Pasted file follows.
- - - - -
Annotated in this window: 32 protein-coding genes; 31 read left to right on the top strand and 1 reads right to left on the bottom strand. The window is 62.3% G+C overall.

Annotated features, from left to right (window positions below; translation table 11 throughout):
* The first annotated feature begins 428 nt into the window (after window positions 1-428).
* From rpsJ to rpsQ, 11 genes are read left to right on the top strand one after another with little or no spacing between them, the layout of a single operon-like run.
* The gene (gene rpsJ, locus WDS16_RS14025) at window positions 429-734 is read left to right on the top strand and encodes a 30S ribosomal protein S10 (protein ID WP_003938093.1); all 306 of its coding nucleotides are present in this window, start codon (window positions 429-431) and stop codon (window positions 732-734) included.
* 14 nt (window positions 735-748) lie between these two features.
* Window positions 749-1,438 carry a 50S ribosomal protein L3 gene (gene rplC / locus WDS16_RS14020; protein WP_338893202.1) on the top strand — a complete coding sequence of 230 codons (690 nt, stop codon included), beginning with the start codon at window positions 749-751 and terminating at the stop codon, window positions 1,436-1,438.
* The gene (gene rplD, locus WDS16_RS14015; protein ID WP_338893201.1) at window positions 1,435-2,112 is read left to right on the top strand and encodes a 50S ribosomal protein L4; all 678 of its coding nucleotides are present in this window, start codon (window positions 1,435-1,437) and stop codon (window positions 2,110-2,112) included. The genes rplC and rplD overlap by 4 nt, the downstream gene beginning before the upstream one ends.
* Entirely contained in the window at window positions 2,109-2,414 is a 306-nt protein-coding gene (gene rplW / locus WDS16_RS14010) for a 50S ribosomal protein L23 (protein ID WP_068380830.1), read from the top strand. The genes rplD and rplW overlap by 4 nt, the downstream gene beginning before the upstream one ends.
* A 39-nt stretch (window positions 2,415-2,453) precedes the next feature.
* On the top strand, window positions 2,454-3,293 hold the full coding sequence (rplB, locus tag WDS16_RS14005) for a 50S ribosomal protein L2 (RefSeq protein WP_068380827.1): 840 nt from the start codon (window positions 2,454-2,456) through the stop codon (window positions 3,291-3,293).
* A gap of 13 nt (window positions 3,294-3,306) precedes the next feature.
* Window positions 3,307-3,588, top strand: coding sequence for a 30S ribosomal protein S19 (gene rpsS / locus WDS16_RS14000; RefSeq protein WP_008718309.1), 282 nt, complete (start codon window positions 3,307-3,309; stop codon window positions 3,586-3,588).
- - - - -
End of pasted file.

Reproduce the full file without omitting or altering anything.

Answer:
Annotated in this window: 32 protein-coding genes; 31 read left to right on the top strand and 1 reads right to left on the bottom strand. The window is 62.3% G+C overall.

Annotated features, from left to right (window positions below; translation table 11 throughout):
* The first annotated feature begins 428 nt into the window (after window positions 1-428).
* From rpsJ to rpsQ, 11 genes are read left to right on the top strand one after another with little or no spacing between them, the layout of a single operon-like run.
* The gene (gene rpsJ, locus WDS16_RS14025) at window positions 429-734 is read left to right on the top strand and encodes a 30S ribosomal protein S10 (protein ID WP_003938093.1); all 306 of its coding nucleotides are present in this window, start codon (window positions 429-431) and stop codon (window positions 732-734) included.
* 14 nt (window positions 735-748) lie between these two features.
* Window positions 749-1,438 carry a 50S ribosomal protein L3 gene (gene rplC / locus WDS16_RS14020; protein WP_338893202.1) on the top strand — a complete coding sequence of 230 codons (690 nt, stop codon included), beginning with the start codon at window positions 749-751 and terminating at the stop codon, window positions 1,436-1,438.
* The gene (gene rplD, locus WDS16_RS14015; protein ID WP_338893201.1) at window positions 1,435-2,112 is read left to right on the top strand and encodes a 50S ribosomal protein L4; all 678 of its coding nucleotides are present in this window, start codon (window positions 1,435-1,437) and stop codon (window positions 2,110-2,112) included. The genes rplC and rplD overlap by 4 nt, the downstream gene beginning before the upstream one ends.
* Entirely contained in the window at window positions 2,109-2,414 is a 306-nt protein-coding gene (gene rplW / locus WDS16_RS14010) for a 50S ribosomal protein L23 (protein ID WP_068380830.1), read from the top strand. The genes rplD and rplW overlap by 4 nt, the downstream gene beginning before the upstream one ends.
* A 39-nt stretch (window positions 2,415-2,453) precedes the next feature.
* On the top strand, window positions 2,454-3,293 hold the full coding sequence (rplB, locus tag WDS16_RS14005) for a 50S ribosomal protein L2 (RefSeq protein WP_068380827.1): 840 nt from the start codon (window positions 2,454-2,456) through the stop codon (window positions 3,291-3,293).
* A gap of 13 nt (window positions 3,294-3,306) precedes the next feature.
* Window positions 3,307-3,588, top strand: coding sequence for a 30S ribosomal protein S19 (gene rpsS / locus WDS16_RS14000; RefSeq protein WP_008718309.1), 282 nt, complete (start codon window positions 3,307-3,309; stop codon window positions 3,586-3,588).